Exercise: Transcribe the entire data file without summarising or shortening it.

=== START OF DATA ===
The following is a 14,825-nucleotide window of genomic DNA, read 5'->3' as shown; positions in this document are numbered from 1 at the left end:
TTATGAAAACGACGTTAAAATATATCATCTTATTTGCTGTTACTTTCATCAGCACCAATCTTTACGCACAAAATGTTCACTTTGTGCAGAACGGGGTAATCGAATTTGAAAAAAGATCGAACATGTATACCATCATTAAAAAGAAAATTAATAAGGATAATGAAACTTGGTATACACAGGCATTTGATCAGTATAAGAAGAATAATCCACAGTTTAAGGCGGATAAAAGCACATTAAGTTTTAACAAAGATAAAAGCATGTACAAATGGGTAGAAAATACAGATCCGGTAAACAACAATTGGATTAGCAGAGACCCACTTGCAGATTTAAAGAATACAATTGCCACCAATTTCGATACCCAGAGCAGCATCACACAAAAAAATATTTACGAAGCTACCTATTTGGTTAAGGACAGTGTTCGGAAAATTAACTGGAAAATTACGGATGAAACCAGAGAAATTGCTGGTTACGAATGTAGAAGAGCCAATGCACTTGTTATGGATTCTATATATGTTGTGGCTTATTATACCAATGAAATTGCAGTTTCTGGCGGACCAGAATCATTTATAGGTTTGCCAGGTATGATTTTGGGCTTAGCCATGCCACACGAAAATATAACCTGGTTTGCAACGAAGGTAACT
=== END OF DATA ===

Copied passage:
The following is a 14,825-nucleotide window of genomic DNA, read 5'->3' as shown; positions in this document are numbered from 1 at the left end:
TTATGAAAACGACGTTAAAATATATCATCTTATTTGCTGTTACTTTCATCAGCACCAATCTTTACGCACAAAATGTTCACTTTGTGCAGAACGGGGTAATCGAATTTGAAAAAAGATCGAACATGTATACCATCATTAAAAAGAAAATTAATAAGGATAATGAAACTTGGTATACACAGGCATTTGATCAGTATAAGAAGAATAATCCACAGTTTAAGGCGGATAAAAGCACATTAAGTTTTAACAAAGATAAAAGCATGTACAAATGGGTAGAAAATACAGATCCGGTAAACAACAATTGGATTAGCAGAGACCCACTTGCAGATTTAAAGAATACAATTGCCACCAATTTCGATACCCAGAGCAGCATCACACAAAAAAATATTTACGAAGCTACCTATTTGGTTAAGGACAGTGTTCGGAAAATTAACTGGAAAATTACGGATGAAACCAGAGAAATTGCTGGTTACGAATGTAGAAGAGCCAATGCACTTGTTATGGATTCTATATATGTTGTGGCTTATTATACCAATGAAATTGCAGTTTCTGGCGGACCAGAATCATTTATAGGTTTGCCAGGTATGATTTTGGGCTTAGCCATGCCACACGAAAATATAACCTGGTTTGCAACGAAGGTAACT